Once the exact orbit of an object is accurately known, the DoD's SSN publishes known parameters for public analysis on the DoD's and NASA's Space Science Data Coordinated Archive. The object's orbit can then be projected into the future, estimating where it will be located and the chance it will have a close encounter with another orbiting object. Long-term orbit projections have large error bars due to complicated gravitational effects that gradually perturb the orbit (akin to those of the Three-body problem) and the measurement errors of ground tracking equipment. For these reasons, methods for more precise measurement and estimation are an active field of research.

NASA conducts orbital projections and assesses collision risk for known objects larger than 4 inches (10 cm). For critical assets like the International Space Station, evaluations are made for the risk that any object will traverse within a rectangular region half a mile (1.25 km) above/below and 15 miles (25 km) ahead/behind in orbit and to either side of the spacecraft. This high-risk zone is known as the “pizza box" because of the shape it resembles. [4]

Collision avoidance methods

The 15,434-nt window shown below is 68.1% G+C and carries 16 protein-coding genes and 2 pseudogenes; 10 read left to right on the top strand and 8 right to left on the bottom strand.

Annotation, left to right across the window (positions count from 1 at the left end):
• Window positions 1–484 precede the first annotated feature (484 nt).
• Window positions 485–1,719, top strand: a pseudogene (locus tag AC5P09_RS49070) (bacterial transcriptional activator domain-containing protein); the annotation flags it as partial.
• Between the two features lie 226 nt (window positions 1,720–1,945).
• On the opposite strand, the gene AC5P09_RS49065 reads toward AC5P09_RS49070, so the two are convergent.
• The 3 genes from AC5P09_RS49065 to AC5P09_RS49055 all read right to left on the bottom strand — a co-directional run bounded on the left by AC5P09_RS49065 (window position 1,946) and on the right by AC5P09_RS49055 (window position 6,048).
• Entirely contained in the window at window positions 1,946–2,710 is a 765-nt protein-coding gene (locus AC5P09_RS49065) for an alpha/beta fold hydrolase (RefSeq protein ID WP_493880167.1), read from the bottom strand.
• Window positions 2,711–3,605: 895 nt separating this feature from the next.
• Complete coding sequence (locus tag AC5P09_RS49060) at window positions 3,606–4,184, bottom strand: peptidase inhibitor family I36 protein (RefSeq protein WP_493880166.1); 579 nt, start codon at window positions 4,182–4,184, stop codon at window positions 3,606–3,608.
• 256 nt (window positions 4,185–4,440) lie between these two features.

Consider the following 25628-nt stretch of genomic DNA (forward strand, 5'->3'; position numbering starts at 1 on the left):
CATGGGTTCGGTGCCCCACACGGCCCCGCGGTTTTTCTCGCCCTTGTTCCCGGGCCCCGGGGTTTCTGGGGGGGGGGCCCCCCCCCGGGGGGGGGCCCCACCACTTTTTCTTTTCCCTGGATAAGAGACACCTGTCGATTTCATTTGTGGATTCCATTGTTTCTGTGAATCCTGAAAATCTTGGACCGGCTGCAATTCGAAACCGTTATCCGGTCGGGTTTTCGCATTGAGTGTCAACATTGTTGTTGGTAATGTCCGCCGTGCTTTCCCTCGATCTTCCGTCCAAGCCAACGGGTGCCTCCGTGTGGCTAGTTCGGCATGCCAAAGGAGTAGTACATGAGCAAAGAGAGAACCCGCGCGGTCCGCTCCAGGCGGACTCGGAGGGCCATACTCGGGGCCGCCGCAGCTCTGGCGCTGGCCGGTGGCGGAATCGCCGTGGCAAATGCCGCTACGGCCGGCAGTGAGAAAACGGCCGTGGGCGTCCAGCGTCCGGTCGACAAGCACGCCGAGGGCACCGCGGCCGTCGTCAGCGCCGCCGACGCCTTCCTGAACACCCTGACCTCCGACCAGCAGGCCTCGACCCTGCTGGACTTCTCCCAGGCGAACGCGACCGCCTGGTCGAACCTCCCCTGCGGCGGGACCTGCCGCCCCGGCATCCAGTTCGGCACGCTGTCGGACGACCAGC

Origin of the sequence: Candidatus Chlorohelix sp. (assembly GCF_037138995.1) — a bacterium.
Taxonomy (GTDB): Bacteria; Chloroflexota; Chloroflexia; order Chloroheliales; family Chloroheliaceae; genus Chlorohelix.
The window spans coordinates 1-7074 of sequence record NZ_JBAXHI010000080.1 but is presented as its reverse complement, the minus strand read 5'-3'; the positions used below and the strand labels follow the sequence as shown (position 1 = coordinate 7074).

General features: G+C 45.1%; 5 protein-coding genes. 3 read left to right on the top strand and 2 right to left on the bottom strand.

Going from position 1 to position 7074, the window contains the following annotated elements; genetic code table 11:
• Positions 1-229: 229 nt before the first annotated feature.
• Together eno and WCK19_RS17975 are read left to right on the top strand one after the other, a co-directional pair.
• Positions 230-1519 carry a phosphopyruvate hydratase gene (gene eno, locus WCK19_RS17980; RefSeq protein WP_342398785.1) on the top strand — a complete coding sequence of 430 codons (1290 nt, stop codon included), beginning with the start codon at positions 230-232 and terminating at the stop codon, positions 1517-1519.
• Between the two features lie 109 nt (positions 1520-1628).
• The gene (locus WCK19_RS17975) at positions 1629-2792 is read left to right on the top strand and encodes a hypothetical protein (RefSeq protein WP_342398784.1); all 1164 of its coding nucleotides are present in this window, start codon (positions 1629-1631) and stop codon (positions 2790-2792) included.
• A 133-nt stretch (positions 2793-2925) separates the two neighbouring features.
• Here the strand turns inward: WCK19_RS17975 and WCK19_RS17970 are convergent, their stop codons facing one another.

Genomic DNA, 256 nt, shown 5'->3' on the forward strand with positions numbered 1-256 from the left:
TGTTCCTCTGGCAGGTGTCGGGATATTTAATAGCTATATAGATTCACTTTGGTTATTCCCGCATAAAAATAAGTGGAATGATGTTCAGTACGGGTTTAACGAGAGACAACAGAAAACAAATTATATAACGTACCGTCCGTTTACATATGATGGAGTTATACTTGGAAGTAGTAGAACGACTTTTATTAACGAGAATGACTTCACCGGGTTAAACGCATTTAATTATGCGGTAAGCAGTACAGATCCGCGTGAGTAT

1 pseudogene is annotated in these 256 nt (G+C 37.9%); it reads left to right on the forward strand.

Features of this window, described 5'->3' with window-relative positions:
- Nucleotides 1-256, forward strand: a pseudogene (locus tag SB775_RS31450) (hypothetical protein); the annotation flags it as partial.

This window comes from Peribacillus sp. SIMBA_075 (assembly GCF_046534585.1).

Current avoidance techniques rely on slightly changing the orbit to minimize collision risk and then returning the spacecraft to its previous orbit after the risk event has passed. The exact method used to make orbital adjustments differs based on what controls are available on the spacecraft. Collision avoidance maneuvers are sometimes also called Debris Avoidance Maneuvers (DAMs) when the offending object is an article of space debris.

Spacecraft with onboard propulsion

NASA uses avoidance maneuvers if the collision risk is identified sufficiently in advance and the risk is high. NASA policy for crewed spacecraft, which all have onboard propulsion, like the Space Shuttle and the International Space Station (agreed upon by all international partners) requires planning for avoidance maneuvers if the probability of collision is [4]